Diné (Navajo) weavings are a manifestation of anticolonial resistance, resilience, and transformation, preserving indigenous knowledge and memory and transmitting them through generations. Melissa Cody’s weavings are vibrant, bold, and dynamic. They perform a dance between the ancestral and the contemporary, echoing traditional weaving techniques and motifs, particularly those associated with the Diné people. Cody comes from a family of weavers and draws on techniques learned from her grandmother and mother, both respected weavers in their communities. The artist weaves on a vertical Diné loom with a guiding compositional structure while also making design decisions as she works. Her weavings take inspiration in part from the “Germantown style,” developed by nineteenth-century weavers who embraced industrially dyed yarns manufactured in Germantown, Pennsylvania. At the same time the artist introduces aspects unfamiliar to Diné practice, including digital graphics reminiscent of the pixelated early Nintendo video games and other cultural phenomena of the 1980s. Discouraging false binaries that might oppose the traditional and the contemporary, the work underscores how these categories often overlap in all kinds of creative practices. Evidence of the transformation of her designs and mobility across mediums, Cody’s practice also encompasses digitally woven designs, as is the case with the works presented in this exhibition, made on a digital loom with elements woven by hand. These weavings are technologies for the preservation and continuation of cultural meaning that would otherwise be silenced and obliterated.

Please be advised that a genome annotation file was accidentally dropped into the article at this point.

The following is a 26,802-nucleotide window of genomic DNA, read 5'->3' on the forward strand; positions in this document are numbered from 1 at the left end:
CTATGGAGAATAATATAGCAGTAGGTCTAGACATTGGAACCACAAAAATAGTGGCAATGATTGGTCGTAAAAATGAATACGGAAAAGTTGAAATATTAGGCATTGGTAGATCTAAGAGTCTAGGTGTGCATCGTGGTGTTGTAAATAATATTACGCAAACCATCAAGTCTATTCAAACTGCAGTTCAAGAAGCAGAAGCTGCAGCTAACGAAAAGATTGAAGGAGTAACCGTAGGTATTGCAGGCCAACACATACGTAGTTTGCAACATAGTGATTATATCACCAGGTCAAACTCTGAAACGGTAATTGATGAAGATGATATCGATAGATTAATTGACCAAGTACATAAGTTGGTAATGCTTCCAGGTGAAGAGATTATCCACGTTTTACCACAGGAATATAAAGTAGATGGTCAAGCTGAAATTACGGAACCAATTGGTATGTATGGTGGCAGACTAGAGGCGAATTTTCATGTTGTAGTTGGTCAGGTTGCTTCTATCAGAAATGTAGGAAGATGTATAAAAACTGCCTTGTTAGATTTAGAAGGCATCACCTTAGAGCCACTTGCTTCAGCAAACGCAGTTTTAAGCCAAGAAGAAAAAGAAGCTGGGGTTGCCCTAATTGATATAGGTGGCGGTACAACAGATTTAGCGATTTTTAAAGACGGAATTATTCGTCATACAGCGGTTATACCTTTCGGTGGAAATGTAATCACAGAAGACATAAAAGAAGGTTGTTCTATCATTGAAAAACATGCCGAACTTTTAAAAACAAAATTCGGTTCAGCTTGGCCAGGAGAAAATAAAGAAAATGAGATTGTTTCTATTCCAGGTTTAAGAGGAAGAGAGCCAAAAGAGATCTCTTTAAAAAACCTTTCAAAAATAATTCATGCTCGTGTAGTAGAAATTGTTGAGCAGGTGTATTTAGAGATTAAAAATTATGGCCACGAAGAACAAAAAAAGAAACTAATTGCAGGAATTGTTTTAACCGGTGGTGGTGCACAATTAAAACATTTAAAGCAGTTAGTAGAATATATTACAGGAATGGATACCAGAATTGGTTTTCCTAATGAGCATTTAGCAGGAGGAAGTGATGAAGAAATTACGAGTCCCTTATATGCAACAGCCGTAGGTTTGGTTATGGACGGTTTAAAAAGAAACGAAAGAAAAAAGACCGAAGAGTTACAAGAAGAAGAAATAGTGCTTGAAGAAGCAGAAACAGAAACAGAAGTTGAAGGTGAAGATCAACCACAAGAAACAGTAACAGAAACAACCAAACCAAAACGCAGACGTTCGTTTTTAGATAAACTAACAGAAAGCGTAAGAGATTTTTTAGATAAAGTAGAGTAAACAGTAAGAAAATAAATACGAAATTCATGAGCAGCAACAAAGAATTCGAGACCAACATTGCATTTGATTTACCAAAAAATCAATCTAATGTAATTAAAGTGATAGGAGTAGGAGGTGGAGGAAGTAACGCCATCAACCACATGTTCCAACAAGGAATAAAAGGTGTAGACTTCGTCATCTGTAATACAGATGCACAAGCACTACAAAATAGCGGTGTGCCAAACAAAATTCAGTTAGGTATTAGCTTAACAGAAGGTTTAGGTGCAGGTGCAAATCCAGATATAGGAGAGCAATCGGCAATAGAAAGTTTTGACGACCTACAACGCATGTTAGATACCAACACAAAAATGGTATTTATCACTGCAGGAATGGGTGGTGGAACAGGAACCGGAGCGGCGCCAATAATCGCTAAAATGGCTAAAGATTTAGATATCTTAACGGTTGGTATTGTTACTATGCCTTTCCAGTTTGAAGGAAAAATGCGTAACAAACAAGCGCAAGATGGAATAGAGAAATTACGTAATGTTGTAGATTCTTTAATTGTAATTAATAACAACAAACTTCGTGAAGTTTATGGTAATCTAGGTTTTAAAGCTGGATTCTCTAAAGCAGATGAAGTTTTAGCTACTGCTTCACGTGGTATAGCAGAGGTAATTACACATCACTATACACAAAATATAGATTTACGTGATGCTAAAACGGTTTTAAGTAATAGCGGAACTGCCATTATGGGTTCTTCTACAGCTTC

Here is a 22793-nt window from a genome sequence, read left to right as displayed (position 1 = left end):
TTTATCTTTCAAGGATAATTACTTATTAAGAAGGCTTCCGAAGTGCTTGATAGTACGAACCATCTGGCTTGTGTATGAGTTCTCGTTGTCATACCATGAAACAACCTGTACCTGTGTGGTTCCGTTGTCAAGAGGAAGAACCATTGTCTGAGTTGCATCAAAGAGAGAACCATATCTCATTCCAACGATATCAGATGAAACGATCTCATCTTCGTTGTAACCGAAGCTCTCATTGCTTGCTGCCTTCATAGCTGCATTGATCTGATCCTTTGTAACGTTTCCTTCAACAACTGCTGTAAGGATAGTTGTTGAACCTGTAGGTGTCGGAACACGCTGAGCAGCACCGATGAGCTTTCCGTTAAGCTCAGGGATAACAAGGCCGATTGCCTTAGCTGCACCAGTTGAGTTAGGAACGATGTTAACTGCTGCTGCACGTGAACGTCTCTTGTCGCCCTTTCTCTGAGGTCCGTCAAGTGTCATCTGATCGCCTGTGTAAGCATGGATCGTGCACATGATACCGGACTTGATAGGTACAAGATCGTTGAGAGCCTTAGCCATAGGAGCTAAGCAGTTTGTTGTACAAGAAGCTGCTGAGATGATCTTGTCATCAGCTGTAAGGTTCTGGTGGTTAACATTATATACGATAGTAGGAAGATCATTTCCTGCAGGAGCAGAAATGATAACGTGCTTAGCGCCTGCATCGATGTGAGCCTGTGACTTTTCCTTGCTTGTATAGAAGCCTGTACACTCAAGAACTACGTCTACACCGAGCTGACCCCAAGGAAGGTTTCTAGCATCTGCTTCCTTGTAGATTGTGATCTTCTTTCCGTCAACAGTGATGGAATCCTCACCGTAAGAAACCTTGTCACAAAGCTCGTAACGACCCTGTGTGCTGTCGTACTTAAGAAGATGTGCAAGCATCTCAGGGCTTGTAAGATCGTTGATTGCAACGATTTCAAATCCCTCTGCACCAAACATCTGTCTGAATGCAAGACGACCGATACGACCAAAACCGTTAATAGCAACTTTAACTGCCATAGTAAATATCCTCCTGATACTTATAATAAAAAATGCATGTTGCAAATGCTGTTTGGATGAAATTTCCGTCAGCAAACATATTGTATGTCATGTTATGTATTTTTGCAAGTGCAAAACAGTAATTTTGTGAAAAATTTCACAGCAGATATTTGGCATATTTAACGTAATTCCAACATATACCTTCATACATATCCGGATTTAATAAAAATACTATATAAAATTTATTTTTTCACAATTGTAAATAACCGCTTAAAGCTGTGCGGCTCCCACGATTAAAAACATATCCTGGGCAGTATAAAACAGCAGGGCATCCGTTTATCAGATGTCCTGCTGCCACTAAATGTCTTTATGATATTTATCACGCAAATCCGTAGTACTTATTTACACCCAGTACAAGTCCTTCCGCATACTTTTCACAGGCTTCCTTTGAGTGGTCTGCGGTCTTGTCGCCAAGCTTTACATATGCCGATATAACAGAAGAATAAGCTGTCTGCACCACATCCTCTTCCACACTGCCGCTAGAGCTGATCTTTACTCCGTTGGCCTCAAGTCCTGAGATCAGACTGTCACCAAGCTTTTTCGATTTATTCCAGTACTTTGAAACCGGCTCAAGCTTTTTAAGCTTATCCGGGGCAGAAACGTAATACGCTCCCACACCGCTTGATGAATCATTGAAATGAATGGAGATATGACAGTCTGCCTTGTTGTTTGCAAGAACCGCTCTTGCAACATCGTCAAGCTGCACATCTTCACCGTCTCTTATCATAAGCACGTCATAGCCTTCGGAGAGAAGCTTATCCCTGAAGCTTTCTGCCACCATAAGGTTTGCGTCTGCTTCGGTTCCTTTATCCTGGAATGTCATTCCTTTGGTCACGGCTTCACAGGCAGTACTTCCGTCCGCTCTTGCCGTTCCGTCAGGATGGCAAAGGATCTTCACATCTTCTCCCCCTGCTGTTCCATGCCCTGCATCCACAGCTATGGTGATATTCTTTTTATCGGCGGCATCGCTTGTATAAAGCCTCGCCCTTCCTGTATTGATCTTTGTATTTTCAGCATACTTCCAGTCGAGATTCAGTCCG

Melissa Cody (b. 1983, No Water Mesa, Arizona) is an enrolled member of the Navajo Nation. She received her BA from the Institute of American Indian Arts in 2007. She has exhibited at the National Gallery of Canada, Ottawa (2019–20); Rebecca Camacho Presents, San Francisco (2019); Museum of Northern Arizona, Flagstaff (2019); Exploratorium, San Francisco (2019); Heard Museum, Phoenix (2019); MASS Gallery, Austin (2019); SITE Santa Fe (2018–19); Navajo Nation Museum, Window Rock, Arizona (2018); Ingham Chapman Gallery, University of New Mexico, Gallup (2018); Museum of Contemporary Native Arts, Institute of American Indian Arts, Santa Fe (2017–18); Houston Center for Contemporary Craft (2017); and Stark Museum of Art, Orange, Texas (2014).